Producers concerned about forage shortfalls, following an exceptionally dry May, could include summer-drilled brassica fodder crops as part of a wider strategy and take some pressure off silage clamps this coming autumn and winter.
So says Germinal GB’s Helen Mathieu, referring to the impact that recent drought conditions could have on forage resources.
“Soil moisture level recordings taken across the country, as part of the GrassCheck GB programme, confirm the full extent of the hot and dry conditions we’ve been experiencing and there will, inevitably, be a long-term effect whatever the weather going forward,” she says.
“So producers should review their current position as soon as possible, on a field-by-field basis, and identify the worst performing fields for prompt action.”
She says that for fields nearing the end of their productive life, the dry conditions may well be the final straw.
“The best way forward may be to burn off the old sward and establish a fast growing fodder crop, such as Redstart hybrid brassica, to provide valuable grazing at any point from the late summer through into the winter.”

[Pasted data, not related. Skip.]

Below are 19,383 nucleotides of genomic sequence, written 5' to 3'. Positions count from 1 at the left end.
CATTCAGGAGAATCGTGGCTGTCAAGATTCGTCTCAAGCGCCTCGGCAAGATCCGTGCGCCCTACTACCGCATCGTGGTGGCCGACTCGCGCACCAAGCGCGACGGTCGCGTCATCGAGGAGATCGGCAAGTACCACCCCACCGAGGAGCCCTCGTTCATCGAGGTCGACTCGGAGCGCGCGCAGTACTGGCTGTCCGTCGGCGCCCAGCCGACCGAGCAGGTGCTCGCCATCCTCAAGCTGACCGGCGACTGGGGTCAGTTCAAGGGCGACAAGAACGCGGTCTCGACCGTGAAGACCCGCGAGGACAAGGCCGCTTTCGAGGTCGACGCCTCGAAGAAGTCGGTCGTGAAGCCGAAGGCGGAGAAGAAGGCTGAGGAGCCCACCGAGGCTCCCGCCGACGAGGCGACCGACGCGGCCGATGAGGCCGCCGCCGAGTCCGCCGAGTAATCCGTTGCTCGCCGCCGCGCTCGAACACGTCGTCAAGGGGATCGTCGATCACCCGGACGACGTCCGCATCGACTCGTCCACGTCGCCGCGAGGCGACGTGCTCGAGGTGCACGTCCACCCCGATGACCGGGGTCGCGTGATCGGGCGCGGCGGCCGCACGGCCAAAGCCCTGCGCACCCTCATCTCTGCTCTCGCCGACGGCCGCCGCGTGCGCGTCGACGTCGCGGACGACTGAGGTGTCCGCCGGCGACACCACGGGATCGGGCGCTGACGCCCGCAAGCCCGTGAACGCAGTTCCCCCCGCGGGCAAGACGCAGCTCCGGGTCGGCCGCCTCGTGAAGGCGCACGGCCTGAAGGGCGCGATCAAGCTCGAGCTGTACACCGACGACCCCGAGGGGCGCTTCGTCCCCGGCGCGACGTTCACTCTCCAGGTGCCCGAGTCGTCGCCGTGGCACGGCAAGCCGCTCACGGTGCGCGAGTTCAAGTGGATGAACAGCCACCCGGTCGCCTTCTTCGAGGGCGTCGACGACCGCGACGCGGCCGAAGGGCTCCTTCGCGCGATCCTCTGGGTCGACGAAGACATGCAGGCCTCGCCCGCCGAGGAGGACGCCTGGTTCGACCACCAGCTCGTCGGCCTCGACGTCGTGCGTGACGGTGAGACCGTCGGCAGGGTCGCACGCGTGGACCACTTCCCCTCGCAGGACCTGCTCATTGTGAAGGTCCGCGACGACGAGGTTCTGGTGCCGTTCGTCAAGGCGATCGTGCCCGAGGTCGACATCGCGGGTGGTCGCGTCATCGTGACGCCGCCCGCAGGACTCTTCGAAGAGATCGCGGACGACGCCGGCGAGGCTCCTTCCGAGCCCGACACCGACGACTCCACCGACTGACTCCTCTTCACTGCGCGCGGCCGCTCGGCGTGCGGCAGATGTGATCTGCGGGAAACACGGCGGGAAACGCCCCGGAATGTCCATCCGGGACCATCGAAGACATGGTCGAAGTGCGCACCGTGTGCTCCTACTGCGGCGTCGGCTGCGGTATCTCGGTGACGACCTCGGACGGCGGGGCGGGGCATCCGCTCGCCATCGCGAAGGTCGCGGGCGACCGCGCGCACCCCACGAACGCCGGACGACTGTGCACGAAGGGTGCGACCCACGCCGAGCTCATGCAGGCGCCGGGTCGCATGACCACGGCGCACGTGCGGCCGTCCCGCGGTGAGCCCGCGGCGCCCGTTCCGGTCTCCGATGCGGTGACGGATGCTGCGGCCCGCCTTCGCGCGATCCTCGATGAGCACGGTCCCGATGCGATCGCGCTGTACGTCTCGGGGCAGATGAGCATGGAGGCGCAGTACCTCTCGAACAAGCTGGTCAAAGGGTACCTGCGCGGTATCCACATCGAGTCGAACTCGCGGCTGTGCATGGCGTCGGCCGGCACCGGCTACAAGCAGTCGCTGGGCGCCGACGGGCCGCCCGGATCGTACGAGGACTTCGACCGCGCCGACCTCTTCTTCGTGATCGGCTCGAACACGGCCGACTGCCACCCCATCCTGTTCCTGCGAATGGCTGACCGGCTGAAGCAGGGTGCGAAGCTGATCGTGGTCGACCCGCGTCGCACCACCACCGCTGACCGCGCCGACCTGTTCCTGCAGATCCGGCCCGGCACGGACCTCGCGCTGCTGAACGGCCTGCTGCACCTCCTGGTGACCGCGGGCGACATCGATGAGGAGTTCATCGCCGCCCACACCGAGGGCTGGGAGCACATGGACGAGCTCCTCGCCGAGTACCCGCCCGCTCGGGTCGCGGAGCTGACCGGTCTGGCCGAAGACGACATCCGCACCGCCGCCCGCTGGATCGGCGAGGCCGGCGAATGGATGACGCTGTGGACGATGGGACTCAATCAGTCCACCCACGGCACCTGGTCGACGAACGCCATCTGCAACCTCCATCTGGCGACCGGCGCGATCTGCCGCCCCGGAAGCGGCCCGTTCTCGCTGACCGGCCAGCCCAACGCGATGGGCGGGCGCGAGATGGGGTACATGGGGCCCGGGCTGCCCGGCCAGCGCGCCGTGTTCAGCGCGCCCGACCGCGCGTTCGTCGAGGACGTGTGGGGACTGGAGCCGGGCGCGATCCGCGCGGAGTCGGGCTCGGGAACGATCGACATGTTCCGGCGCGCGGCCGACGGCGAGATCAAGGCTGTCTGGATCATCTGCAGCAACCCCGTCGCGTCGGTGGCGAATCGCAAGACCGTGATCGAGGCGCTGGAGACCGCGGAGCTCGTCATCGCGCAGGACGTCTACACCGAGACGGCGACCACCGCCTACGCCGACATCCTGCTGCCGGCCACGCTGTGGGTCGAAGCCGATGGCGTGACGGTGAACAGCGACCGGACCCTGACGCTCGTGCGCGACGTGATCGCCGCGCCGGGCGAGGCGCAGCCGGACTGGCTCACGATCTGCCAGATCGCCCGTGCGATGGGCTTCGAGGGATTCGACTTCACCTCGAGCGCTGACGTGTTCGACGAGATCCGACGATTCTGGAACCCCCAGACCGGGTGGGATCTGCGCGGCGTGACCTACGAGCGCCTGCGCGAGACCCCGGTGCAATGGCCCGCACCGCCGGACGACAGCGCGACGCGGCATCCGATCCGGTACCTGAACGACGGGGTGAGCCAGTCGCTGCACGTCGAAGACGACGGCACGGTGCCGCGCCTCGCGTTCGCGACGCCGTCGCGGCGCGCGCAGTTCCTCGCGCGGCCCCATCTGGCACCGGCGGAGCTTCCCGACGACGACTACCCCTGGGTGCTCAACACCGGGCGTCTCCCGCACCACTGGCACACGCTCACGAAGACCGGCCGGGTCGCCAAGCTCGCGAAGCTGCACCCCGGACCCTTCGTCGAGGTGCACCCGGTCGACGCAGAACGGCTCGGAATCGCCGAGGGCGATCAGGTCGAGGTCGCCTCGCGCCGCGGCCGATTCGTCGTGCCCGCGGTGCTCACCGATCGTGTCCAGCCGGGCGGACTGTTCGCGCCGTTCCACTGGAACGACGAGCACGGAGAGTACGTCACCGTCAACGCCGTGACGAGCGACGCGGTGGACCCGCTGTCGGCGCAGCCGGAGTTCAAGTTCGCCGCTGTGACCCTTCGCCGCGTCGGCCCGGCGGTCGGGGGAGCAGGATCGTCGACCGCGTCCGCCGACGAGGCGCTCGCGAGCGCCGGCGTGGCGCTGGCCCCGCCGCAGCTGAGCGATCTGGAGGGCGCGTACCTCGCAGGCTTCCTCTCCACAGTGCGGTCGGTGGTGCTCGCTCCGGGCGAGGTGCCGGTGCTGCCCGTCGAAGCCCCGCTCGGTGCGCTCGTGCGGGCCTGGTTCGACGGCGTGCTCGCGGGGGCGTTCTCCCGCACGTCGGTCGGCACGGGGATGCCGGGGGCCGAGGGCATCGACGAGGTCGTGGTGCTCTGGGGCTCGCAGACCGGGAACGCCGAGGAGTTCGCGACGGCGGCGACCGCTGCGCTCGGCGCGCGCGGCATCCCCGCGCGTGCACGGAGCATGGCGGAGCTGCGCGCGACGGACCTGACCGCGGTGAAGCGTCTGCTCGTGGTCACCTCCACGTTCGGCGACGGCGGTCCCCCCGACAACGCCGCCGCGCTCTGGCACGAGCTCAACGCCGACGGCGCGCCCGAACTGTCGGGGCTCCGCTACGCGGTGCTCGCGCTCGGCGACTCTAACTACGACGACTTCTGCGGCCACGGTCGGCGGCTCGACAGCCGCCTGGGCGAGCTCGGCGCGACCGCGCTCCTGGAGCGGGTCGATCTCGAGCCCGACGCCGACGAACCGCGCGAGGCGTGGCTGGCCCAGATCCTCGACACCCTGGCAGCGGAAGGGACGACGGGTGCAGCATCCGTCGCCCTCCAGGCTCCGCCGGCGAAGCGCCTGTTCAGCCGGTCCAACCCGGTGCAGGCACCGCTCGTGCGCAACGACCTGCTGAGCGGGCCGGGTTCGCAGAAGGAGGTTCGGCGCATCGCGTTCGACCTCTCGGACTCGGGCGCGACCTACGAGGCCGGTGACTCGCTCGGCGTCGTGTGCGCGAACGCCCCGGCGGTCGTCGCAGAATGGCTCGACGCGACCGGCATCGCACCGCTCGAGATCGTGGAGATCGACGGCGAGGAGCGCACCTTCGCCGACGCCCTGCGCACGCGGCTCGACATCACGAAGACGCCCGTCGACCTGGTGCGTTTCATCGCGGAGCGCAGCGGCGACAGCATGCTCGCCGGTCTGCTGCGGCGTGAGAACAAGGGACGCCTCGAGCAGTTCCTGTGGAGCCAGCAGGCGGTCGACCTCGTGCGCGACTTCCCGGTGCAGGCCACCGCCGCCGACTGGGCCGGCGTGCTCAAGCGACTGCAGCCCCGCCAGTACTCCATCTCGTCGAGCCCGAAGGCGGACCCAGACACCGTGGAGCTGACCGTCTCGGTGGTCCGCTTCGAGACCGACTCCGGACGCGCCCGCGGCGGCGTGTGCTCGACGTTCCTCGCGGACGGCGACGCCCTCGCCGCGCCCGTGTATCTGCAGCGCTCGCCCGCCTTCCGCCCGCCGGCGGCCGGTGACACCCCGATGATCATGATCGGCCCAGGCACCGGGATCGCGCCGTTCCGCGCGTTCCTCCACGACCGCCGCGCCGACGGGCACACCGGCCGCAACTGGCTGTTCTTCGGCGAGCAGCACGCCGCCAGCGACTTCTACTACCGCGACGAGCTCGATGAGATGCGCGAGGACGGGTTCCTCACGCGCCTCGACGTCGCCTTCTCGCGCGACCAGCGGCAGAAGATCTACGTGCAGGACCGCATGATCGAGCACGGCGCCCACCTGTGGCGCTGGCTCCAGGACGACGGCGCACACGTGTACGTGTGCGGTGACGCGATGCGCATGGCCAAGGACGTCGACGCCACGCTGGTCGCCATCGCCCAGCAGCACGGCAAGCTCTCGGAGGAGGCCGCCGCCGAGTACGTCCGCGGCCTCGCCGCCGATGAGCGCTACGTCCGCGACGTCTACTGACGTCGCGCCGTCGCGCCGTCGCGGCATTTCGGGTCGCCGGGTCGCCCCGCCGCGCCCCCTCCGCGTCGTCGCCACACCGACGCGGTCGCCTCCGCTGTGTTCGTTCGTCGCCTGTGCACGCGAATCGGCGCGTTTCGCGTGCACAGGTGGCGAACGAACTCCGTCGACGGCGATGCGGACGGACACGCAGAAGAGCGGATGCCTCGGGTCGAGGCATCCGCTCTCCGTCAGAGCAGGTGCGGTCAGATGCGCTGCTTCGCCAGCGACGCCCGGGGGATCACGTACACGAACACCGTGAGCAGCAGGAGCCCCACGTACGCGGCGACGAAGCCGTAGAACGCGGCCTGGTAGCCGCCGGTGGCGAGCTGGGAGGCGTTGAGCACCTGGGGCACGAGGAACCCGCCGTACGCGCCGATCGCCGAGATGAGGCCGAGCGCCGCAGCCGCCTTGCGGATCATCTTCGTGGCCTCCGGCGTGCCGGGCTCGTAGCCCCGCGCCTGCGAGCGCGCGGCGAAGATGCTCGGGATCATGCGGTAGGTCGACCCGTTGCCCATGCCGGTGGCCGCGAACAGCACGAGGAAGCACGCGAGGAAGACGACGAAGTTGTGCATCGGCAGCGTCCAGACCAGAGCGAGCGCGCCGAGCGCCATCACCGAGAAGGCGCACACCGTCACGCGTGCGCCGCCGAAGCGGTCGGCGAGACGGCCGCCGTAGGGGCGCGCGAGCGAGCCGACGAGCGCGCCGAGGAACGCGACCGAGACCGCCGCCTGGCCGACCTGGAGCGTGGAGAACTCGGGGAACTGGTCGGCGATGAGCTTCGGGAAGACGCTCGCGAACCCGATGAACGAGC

Using a hybrid brassica has the advantage of rapid establishment and will also provide as much as 10 tonnes/ha of quality forage.
“As a rape/kale hybrid it is also winter hardy and suitable for out-wintering, so it offers great versatility. It’s also a good break crop within a grassland reseeding programme, creating a clean start for a new ley next year.”
As for recent grass reseeds, where the drought may have exacerbated problems caused during a difficult establishment phase in autumn 2019, Ms Mathieu said that overseeding may be the best short-term solution.
“Where swards are quite open, but most of the plants are perennial ryegrass, the best approach may be to stitch in more perennial ryegrass, at a rate of 25kg per hectare, once there is sufficient soil moisture.
“This will boost performance later in the season and help to minimise the impact of the drought.”
Fields should also be earmarked for conventional reseeding later in the summer, where possible, to maintain productivity into 2021.
“Producers should try to maintain their routine reseeding plans, as this is the best way to avoid a long-term knock-on effect from the recent dry spell,” she adds. “We know that reseeding results in a significant uplift in the quantity and quality of forage available and that this will more than pay for the investment within the first year.”